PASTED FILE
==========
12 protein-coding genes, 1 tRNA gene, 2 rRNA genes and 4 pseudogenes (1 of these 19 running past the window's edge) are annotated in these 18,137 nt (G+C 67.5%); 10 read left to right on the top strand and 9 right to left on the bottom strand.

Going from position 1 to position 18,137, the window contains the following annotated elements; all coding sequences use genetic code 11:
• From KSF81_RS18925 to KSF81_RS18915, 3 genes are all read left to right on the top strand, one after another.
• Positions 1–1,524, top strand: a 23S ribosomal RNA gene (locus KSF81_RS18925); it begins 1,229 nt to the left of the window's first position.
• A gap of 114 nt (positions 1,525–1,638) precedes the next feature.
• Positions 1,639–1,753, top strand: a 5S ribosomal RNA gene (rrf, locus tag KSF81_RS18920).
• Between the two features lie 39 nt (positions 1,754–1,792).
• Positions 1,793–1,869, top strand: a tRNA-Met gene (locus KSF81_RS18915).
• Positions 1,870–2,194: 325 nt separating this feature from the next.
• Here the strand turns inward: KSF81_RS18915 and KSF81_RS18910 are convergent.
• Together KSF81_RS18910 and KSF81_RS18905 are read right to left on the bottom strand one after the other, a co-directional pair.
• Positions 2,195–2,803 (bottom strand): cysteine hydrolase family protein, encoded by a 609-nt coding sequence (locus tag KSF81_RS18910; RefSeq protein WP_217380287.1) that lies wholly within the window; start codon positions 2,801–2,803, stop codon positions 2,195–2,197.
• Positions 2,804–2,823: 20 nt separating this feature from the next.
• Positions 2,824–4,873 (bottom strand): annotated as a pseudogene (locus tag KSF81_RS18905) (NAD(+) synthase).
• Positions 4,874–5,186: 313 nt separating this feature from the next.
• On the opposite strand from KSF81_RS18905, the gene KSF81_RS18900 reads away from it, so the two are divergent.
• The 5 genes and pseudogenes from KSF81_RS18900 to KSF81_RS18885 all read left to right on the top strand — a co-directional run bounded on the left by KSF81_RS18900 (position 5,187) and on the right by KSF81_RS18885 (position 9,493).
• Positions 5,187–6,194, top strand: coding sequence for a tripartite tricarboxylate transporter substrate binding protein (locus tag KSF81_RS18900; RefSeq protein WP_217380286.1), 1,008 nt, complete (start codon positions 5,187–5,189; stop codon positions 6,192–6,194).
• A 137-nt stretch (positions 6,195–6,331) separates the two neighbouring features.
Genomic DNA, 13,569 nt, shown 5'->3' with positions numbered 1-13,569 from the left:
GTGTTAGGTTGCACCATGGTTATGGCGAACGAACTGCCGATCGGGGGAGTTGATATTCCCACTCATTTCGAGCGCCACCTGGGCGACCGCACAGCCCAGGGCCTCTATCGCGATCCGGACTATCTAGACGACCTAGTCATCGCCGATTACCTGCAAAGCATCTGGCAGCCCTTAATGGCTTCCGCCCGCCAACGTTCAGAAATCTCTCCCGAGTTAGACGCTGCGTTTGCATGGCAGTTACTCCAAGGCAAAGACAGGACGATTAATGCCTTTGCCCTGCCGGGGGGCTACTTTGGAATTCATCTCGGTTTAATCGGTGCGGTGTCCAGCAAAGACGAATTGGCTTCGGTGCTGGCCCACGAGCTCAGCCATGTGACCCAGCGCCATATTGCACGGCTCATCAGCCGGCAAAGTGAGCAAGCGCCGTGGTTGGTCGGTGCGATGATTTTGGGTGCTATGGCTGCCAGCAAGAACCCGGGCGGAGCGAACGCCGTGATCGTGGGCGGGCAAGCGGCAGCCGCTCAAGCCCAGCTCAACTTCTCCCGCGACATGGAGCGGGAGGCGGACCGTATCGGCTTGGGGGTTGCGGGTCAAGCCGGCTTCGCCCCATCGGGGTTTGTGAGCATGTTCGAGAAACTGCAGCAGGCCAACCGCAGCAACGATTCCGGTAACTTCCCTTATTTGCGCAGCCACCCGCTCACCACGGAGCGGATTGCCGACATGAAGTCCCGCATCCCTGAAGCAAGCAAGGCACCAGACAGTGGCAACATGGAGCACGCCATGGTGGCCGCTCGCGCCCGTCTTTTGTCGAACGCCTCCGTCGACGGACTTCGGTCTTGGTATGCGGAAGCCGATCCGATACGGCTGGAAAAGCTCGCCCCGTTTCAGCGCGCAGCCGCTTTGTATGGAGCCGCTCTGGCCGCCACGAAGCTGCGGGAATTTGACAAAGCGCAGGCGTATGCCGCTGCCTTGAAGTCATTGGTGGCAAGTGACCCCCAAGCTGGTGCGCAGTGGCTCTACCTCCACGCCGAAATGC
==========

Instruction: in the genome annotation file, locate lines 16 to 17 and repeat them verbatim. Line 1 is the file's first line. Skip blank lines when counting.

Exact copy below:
• On the opposite strand from KSF81_RS18905, the gene KSF81_RS18900 reads away from it, so the two are divergent.
• The 5 genes and pseudogenes from KSF81_RS18900 to KSF81_RS18885 all read left to right on the top strand — a co-directional run bounded on the left by KSF81_RS18900 (position 5,187) and on the right by KSF81_RS18885 (position 9,493).